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SIPS

Even a rookie bartender can master this reboot

The Ancho Reyes Southside

Since the early aughts, the dawn of the craft cocktail revolution, there’s been much to-do about variations on the Manhattan. Over the years, a number of bartenders swapped one ingredient for another, or added a flourish of fancy amaro, and christened it after a New York City neighborhood (The Red Hook, the Green Point, etc.). But throughout history, riffing on a standard formula wasn’t just a parlor game, it was an evolutionary step forward. Punch, the Colonial era go-to, begat the original cocktail, the Old Fashioned. The daisy — spirit (often brandy), lemon, liquid sweetener, like grenadine, and sometimes fizz — begat the margarita. And in some circles it splintered off and became the sidecar. Just to name a few.

While this evolution is the lingua franca among bartenders and the cocktail cognoscenti, it’s something that Daren Swisher and Joe Cammarata, Boston bar-industry veterans and co-owners of Daiquiries & Daisies, wanted to make a topic of widespread conversation at their bar, a compact cocktail retreat plunked ever-so unassumingly and elegantly in the bustling High Street Place food hall.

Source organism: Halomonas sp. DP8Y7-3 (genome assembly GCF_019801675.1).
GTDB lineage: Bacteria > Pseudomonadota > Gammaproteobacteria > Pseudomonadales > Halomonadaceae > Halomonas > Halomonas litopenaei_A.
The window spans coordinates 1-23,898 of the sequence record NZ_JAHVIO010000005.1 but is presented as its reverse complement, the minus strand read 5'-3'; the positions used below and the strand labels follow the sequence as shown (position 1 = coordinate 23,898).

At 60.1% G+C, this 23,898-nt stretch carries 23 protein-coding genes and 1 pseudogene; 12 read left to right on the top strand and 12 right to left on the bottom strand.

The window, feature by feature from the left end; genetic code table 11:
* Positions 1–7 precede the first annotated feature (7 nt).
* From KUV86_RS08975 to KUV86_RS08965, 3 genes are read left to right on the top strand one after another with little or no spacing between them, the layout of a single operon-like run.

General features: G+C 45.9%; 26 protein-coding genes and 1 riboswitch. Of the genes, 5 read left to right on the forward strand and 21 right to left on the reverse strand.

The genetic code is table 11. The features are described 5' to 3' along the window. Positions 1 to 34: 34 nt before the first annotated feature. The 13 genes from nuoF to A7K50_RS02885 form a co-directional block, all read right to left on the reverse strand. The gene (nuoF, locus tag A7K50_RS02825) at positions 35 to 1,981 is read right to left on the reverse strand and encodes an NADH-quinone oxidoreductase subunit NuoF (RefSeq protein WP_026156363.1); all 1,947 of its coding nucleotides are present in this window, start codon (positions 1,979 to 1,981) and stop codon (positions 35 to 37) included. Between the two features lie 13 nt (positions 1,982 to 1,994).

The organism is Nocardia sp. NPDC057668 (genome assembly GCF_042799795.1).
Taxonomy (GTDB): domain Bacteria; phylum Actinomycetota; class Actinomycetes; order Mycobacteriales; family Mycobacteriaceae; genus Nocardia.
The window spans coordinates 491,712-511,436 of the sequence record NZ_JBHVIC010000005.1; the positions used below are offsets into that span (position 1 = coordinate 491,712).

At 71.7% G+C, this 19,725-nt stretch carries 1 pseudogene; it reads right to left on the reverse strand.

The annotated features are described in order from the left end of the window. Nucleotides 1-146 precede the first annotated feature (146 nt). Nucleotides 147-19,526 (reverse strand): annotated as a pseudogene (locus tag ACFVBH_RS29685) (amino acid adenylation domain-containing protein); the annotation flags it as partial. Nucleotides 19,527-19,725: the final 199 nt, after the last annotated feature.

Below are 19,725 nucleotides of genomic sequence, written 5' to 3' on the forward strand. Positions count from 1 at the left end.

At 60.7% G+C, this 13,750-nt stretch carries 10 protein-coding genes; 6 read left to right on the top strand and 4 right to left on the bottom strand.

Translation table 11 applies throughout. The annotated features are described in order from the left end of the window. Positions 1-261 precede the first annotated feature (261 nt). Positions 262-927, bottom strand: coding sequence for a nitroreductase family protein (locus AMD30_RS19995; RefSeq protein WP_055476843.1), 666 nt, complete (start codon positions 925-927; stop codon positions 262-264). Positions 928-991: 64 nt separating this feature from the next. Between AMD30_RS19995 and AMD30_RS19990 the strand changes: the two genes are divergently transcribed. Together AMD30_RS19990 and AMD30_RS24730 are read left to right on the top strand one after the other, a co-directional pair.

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You might say evolution is the theme of their cocktail menu, which features institutional classics in one column and a rebooted version of each in the other. On a particularly warm recent day, Swisher recommended the Ancho Reyes Southside, a piquant adaptation of the standard Southside, which is basically a minted gimlet — gin, lime juice, and simple syrup. It’s a recipe simple enough that even a rookie home bartender could figure out a way or two to elaborate on it. The Manhattan can wait.

Ancho Reyes Southside

1½ ounce Ancho Reyes

½ ounce dry vermouth

½ ounce fresh lime juice

½ ounce simple syrup (To make syrup: in a small saucepan over low heat, heat 1 cup water, 1 cup sugar. Stir until integrated. Let cool.)

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6-8 mint leaves, including one to garnish. (optional)

1. Pour all ingredients, including mint leaves, into a cocktail shaker over ice. Shake vigorously 10 seconds.

2. Strain into a coupe.

3. Garnish with mint leaf.

Adapted from Daiquiris & Daisies


Liza Weisstuch can be reached at liza.weisstuch@gmail.com. Follow her on Twitter @livingtheproof.